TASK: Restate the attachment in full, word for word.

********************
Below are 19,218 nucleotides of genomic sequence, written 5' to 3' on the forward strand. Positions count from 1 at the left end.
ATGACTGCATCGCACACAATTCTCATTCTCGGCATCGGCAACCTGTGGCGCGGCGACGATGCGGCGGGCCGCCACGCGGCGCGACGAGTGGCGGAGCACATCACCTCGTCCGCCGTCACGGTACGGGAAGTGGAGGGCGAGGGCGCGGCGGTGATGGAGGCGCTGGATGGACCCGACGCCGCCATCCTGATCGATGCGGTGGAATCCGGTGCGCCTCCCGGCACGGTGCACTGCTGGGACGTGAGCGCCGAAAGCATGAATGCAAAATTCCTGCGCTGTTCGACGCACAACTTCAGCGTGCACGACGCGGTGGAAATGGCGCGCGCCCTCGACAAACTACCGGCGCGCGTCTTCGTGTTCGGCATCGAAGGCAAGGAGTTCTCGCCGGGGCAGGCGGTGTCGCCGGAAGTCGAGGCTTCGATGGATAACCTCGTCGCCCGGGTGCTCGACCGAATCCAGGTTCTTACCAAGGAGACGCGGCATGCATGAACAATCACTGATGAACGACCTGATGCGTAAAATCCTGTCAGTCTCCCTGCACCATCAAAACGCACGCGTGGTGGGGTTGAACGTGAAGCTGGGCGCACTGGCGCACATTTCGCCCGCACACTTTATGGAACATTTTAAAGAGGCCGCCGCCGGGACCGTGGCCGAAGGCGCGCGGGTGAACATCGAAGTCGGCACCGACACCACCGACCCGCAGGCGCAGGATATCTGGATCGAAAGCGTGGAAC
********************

Below are 19,218 nucleotides of genomic sequence, written 5' to 3' on the forward strand. Positions count from 1 at the left end.
ATGACTGCATCGCACACAATTCTCATTCTCGGCATCGGCAACCTGTGGCGCGGCGACGATGCGGCGGGCCGCCACGCGGCGCGACGAGTGGCGGAGCACATCACCTCGTCCGCCGTCACGGTACGGGAAGTGGAGGGCGAGGGCGCGGCGGTGATGGAGGCGCTGGATGGACCCGACGCCGCCATCCTGATCGATGCGGTGGAATCCGGTGCGCCTCCCGGCACGGTGCACTGCTGGGACGTGAGCGCCGAAAGCATGAATGCAAAATTCCTGCGCTGTTCGACGCACAACTTCAGCGTGCACGACGCGGTGGAAATGGCGCGCGCCCTCGACAAACTACCGGCGCGCGTCTTCGTGTTCGGCATCGAAGGCAAGGAGTTCTCGCCGGGGCAGGCGGTGTCGCCGGAAGTCGAGGCTTCGATGGATAACCTCGTCGCCCGGGTGCTCGACCGAATCCAGGTTCTTACCAAGGAGACGCGGCATGCATGAACAATCACTGATGAACGACCTGATGCGTAAAATCCTGTCAGTCTCCCTGCACCATCAAAACGCACGCGTGGTGGGGTTGAACGTGAAGCTGGGCGCACTGGCGCACATTTCGCCCGCACACTTTATGGAACATTTTAAAGAGGCCGCCGCCGGGACCGTGGCCGAAGGCGCGCGGGTGAACATCGAAGTCGGCACCGACACCACCGACCCGCAGGCGCAGGATATCTGGATCGAAAGCGTGGAAC